White House winding down coronavirus task force

Vice President Pence's office says plan is to scale back the coronavirus task force's role by Memorial Day.

Ben Ariel ,

Trump leads daily coronavirus response briefing at the White House
Trump leads daily coronavirus response briefing at the White House

The White House is in the early stages of winding down its coronavirus task force, Vice President Mike Pence's office said on Tuesday, according to The Hill.

Pence's office told reporters at a limited briefing that his plan is to scale back the task force's role by Memorial Day. Pence has been leading the task force since late February.

Members are likely to return to their respective departments and manage the coronavirus response from there.

"I think we're having conversations about that and about what the proper time is for the task force to complete its work and for the ongoing efforts to take place on an agency-by-agency level," Pence said at the briefing, according to The Hill. "And we've already begun to talk about a transition plan with [the Federal Emergency Management Agency]."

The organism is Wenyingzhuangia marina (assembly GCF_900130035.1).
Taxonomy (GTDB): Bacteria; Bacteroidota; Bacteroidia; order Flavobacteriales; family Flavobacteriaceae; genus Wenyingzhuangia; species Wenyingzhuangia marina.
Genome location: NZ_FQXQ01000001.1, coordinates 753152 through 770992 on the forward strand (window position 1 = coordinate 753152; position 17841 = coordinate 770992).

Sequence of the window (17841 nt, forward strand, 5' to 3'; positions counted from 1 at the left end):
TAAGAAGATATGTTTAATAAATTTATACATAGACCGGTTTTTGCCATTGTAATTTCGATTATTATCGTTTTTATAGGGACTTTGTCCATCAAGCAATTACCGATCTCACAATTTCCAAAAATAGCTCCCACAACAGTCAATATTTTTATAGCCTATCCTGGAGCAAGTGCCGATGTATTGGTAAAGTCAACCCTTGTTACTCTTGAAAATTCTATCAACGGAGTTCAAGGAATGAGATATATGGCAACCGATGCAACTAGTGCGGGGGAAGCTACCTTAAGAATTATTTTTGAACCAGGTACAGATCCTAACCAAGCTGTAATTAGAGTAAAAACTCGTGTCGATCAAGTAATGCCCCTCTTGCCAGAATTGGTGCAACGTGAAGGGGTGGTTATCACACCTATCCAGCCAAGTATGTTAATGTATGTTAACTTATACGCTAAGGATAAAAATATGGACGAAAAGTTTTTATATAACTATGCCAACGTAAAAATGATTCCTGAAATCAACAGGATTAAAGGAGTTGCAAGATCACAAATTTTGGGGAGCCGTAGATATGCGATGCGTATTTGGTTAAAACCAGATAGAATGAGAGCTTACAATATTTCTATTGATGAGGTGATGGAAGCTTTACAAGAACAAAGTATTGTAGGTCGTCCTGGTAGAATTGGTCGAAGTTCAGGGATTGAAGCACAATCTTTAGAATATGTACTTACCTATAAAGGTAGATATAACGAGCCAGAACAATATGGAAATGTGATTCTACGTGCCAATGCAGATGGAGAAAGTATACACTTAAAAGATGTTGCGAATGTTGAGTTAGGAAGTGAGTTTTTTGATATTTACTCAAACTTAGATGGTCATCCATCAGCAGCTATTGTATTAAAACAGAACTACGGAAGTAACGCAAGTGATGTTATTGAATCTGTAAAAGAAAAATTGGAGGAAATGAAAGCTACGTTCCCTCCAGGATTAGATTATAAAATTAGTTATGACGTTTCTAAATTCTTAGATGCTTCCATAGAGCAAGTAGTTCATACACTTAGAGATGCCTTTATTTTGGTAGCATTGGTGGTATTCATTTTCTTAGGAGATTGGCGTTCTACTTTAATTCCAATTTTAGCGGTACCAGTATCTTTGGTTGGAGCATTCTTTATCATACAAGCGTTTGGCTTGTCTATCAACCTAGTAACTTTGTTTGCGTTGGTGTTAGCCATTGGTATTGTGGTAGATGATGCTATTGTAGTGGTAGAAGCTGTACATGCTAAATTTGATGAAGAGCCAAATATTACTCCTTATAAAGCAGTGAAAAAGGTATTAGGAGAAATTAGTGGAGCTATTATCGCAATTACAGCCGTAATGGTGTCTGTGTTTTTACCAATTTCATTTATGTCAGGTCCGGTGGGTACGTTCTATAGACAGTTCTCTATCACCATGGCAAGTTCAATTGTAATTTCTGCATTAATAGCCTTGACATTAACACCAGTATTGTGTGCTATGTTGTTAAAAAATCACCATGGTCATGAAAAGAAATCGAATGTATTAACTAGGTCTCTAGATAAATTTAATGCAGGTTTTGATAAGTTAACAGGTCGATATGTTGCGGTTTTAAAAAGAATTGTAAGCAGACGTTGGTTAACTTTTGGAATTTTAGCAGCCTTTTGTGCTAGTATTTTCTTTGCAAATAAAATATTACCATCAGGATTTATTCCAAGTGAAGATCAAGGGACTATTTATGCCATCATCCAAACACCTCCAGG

"It really is all a reflection of the tremendous progress we've made as a country," he added.

Deborah Birx, who was brought in from the State Department to coordinate the White House virus response, will "continue to review and analyze data and work with the departments in agencies to help that data inform their decision-making processes," a spokesman for Pence's office said.

The New York Times first reported on the expected demise of the task force.

The task force was formed in late January and held near-daily press briefings for more than a month, but has been less visible in recent weeks as President Donald Trump and others transition their focus to the economic consequences of the pandemic.

The US surpassed 60,000 domestic deaths from the novel coronavirus last week, a day after it recorded its one millionth coronavirus case.

The country has by far the highest death toll of any country in the global pandemic.

A forecast published on Tuesday projects nearly 135,000 deaths due to COVID-19 in the United States through the beginning of August, mainly due to reopening measures under way.

On Sunday, President Donald Trump said that his administration is confident the United States will have a vaccine for the novel coronavirus by the end of the year.

“We think we are going to have a vaccine by the end of this year,” Trump said during a virtual Fox News town hall.